It should be y_2 = y_1 + FeedFwd(y_1), isn’t it?

Hi @larryleguo

What you are talking about is the standard Transformer. In standard Transformer, you use y_1 for the FeedForward but in Reformer you make use of reversible residual connections - you use a copy of x (x_2).

So for standard Transformer FeedForward is calculated:

y_b = y_a + G(y_a)

and for the Reformer the FeedForward is calculated:

y_2 = x_2 + G(y_1)

Then they are not equivalent? What is the relation between x_2 and y_1?

You are correct - they are not equivalent. Maybe this picture will clarify things:

As you can see y_1 = x_1 + F(x_2) (here x_1 has the same values as x_2, and F is the Attention function, so in other words you could say that y_1 is x + F(x) as in standard transformer (where y_a = x + F(x) or that y_a would have the same values as y_1.

y_2 on the other hand, would have *totally different* values than y_b or y_a and y_1 (which are the same). As you probably can see y_2 = x_2 + G(y_1) (here G is FeedForward function on y_1 values and added to x_2 is the same as x_1 )

Hey @arvyzukai,

In the Reading entitled “Reversible Residual Layers”, the below statement is mentioned:

Now you don’t have to store the

weights, because you can just compute them from scratch.

If I am not wrong, it should be “activations” instead of “weights”, right?

Cheers,

Elemento

Hey @Elemento

I believe you’re right - it should be intermediate activations or intermediate inputs. I’m not friends with terminology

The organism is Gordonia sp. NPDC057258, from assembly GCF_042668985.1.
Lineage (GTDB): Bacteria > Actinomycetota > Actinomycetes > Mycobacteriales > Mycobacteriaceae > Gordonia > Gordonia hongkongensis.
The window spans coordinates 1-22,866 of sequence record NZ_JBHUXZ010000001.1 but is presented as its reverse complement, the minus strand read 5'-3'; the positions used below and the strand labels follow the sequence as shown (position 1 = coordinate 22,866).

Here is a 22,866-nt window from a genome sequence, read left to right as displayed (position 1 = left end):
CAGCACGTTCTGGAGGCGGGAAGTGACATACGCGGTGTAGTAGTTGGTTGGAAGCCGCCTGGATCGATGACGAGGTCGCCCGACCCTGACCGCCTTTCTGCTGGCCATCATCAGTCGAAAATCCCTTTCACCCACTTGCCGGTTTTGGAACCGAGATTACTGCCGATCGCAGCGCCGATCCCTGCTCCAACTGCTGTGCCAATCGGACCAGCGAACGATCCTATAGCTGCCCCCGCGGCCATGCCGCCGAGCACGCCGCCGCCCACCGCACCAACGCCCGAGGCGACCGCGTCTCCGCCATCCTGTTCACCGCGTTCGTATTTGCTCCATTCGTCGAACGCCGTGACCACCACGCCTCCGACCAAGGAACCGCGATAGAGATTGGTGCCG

Cheers

Thanks a lot @arvyzukai Let me create an issue for this, so that we can try to have a better friendship with the terminology.

Cheers

Hi, @arvyzukai

Are the standard residual and reversible basically 2 different model architectures, i.e., the model weights will be completely different even if inputs and random seeds are exactly the same?

How does the reversible residual net help with saving the memory? We said we don’t want to store the activations but by creating a new copy we are basically storing the activations.

Hi @Peixi_Zhu

The architectures are different but in theory the models weights would not be different (if not for some practical details). Reconstructing the activations over many

layers causes numerical errors to accumulate, but in practice they are small in magnitude.

In short, we win by not saving the FeedForward activations which are multiple times higher than the d_model (d_model = 1024, d_ff = 4096). Having two copies is of 1024 is less than 4096. But we flip side is that we recompute them (memory vs. computation dilemma).

I would advise to read the Reformer paper - it’s very approachable and explains the details well.

Cheers